Between sets it was quiet—not silent, but without house music playing in the background, the transition felt abrupt. The seven touring members of New Build eventually walked onstage to clusters of applause. Doyle, at first visibly nervous, made a passing remark about the peculiar entrance. The awkwardness hung in the air briefly, and then disappeared completely as the band’s percussionists began to play. Over the course of an hour-long set, New Build filled the cozy room with layers of rhythm and sonic texture.

At times, the sound felt like drinking a thick shake through a narrow straw: delicious yet incrementally satisfying. But New Build’s forthcoming album is a basket of treats. The first single, “Do You Not Feel Loved,” pulsed and swelled with calculated intent for the dance floor, while “Medication” was as Doyle described it, “a short poppy number.” The variety of sounds seemed natural for a band finding its footing. These are seasoned musicians, but this is new and a risk. Thankfully, they were as good as their lineage suggested. Truthfully, they were better. The bar is set high for concerts this year.


Photo courtesy of Mina K

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(Editor’s Note: This piece appears on The Bowery Presents The House List. Check it out here)

Sharon Van Etten looks different. She doesn’t usually wear dresses. And especially not heels. All her tattoos are visible: Two bold lines wrap around the flesh of her left forearm, a bird sits near her right biceps and a guitar’s sound hole and strings are on the tracks of her veins. In other words, she is exposed. But exposure is central to Van Etten’s music. Many singer-songwriters tap into heartbreak as a resource for material. Few, however, do it as effectively as she. With emotional honesty, beautiful counterpoint harmonies and simple, catchy melodies, Van Etten takes the individual experience of lost love and makes it accessible. Pain pop.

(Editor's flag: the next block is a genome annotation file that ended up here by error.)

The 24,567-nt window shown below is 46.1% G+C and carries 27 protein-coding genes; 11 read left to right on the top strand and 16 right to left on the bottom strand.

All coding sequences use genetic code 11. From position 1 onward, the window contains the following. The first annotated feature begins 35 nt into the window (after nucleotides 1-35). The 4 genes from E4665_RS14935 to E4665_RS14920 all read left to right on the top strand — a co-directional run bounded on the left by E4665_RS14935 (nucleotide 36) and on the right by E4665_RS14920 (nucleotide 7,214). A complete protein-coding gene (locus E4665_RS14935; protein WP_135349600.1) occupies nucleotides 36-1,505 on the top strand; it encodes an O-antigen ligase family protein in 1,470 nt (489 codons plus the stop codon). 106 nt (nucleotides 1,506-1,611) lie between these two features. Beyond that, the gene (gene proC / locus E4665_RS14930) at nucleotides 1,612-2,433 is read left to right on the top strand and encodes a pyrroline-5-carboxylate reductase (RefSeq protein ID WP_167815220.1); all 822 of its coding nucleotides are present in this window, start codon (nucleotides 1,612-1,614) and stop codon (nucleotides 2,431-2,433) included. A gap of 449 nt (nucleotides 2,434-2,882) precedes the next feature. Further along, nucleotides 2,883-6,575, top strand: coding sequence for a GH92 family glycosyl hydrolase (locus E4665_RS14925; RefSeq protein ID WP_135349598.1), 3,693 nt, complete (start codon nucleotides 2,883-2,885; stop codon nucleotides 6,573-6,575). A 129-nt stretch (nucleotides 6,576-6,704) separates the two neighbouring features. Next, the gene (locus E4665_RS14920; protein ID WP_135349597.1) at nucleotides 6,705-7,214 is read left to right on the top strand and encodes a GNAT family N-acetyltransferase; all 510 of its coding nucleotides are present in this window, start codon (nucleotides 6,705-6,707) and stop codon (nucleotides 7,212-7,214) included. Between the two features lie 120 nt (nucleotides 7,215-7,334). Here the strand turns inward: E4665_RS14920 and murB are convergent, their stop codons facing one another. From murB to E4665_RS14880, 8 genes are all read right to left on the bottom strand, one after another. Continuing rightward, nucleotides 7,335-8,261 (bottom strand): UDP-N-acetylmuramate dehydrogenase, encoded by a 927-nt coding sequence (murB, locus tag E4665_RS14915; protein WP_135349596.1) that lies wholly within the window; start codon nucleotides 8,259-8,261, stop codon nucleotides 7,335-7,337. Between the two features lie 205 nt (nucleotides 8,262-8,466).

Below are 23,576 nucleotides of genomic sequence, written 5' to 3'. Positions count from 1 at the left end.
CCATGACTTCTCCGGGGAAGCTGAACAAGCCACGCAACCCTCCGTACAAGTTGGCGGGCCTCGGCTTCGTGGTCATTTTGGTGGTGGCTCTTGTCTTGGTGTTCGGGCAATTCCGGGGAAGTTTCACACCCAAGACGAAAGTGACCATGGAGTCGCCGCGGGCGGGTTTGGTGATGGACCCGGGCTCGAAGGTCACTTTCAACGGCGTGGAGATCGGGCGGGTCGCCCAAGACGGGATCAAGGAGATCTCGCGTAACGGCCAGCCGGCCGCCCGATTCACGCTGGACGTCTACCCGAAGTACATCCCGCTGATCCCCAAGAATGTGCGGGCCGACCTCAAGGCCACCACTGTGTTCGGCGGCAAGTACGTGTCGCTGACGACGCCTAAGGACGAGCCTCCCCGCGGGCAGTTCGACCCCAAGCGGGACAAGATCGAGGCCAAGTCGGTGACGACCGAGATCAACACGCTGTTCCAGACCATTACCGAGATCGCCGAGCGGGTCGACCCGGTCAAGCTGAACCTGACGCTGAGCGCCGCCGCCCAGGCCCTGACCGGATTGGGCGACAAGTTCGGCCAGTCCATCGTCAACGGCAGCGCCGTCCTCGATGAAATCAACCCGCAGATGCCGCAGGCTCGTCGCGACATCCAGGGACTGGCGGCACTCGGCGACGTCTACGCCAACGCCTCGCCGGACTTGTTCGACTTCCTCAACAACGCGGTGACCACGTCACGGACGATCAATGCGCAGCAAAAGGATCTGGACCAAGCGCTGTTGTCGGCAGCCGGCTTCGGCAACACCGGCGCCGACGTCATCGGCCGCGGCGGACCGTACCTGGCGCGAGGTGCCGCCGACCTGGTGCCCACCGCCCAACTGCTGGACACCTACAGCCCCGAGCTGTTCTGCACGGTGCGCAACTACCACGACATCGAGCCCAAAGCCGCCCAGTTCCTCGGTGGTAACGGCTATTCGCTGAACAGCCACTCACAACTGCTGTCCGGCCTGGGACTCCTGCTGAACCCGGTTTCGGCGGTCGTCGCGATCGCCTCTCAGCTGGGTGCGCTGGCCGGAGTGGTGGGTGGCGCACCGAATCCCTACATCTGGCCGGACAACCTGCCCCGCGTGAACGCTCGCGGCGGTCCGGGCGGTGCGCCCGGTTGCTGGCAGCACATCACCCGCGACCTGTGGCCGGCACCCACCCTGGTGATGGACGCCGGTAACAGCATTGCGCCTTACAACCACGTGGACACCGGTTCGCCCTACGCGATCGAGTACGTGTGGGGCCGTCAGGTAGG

The crowd was especially receptive at The Bowery Ballroom on Saturday, perhaps because it was the singer’s 31st birthday. Her family was in the audience and made it known, shouting encouragement in between songs. Van Etten kindly responded, half embarrassed and half pleased to have material for stage banter. Because impromptu speaking doesn’t come easy to her and there are tense silences—but her kind ethos made up for it. She is, simply, charming.

Congeniality is important when playing songs with such emotional heft. You don’t want people to get the wrong idea when singing, “Serpents in my mind, looking for your crimes.” The songs may be dark, but goodness permeates Van Eetten’s demeanor. The Antlers gave her a giant balloon man made out of balloons for her birthday and she proudly displays it onstage. She is confident; more confident than earlier concerts and albums. She looks different. She sounds great.